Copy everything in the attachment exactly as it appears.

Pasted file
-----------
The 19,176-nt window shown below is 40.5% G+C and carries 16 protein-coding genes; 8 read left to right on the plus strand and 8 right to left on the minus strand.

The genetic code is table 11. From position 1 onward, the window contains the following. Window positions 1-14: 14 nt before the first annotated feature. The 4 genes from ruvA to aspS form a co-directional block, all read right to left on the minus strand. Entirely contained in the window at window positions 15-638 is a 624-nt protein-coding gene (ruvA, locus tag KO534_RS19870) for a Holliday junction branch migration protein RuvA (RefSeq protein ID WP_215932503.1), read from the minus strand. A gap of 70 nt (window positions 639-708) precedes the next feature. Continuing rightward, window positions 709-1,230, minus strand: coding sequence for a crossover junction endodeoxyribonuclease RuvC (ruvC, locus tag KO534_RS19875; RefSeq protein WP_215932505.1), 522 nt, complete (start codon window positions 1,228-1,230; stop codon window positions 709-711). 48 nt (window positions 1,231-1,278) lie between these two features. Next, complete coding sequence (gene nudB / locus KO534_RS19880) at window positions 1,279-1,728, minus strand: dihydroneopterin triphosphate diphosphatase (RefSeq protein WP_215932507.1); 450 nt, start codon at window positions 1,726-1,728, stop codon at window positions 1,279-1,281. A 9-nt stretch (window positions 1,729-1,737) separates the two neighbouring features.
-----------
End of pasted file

The 19,176-nt window shown below is 40.5% G+C and carries 16 protein-coding genes; 8 read left to right on the plus strand and 8 right to left on the minus strand.

The genetic code is table 11. From position 1 onward, the window contains the following. Window positions 1-14: 14 nt before the first annotated feature. The 4 genes from ruvA to aspS form a co-directional block, all read right to left on the minus strand. Entirely contained in the window at window positions 15-638 is a 624-nt protein-coding gene (ruvA, locus tag KO534_RS19870) for a Holliday junction branch migration protein RuvA (RefSeq protein ID WP_215932503.1), read from the minus strand. A gap of 70 nt (window positions 639-708) precedes the next feature. Continuing rightward, window positions 709-1,230, minus strand: coding sequence for a crossover junction endodeoxyribonuclease RuvC (ruvC, locus tag KO534_RS19875; RefSeq protein WP_215932505.1), 522 nt, complete (start codon window positions 1,228-1,230; stop codon window positions 709-711). 48 nt (window positions 1,231-1,278) lie between these two features. Next, complete coding sequence (gene nudB / locus KO534_RS19880) at window positions 1,279-1,728, minus strand: dihydroneopterin triphosphate diphosphatase (RefSeq protein WP_215932507.1); 450 nt, start codon at window positions 1,726-1,728, stop codon at window positions 1,279-1,281. A 9-nt stretch (window positions 1,729-1,737) separates the two neighbouring features.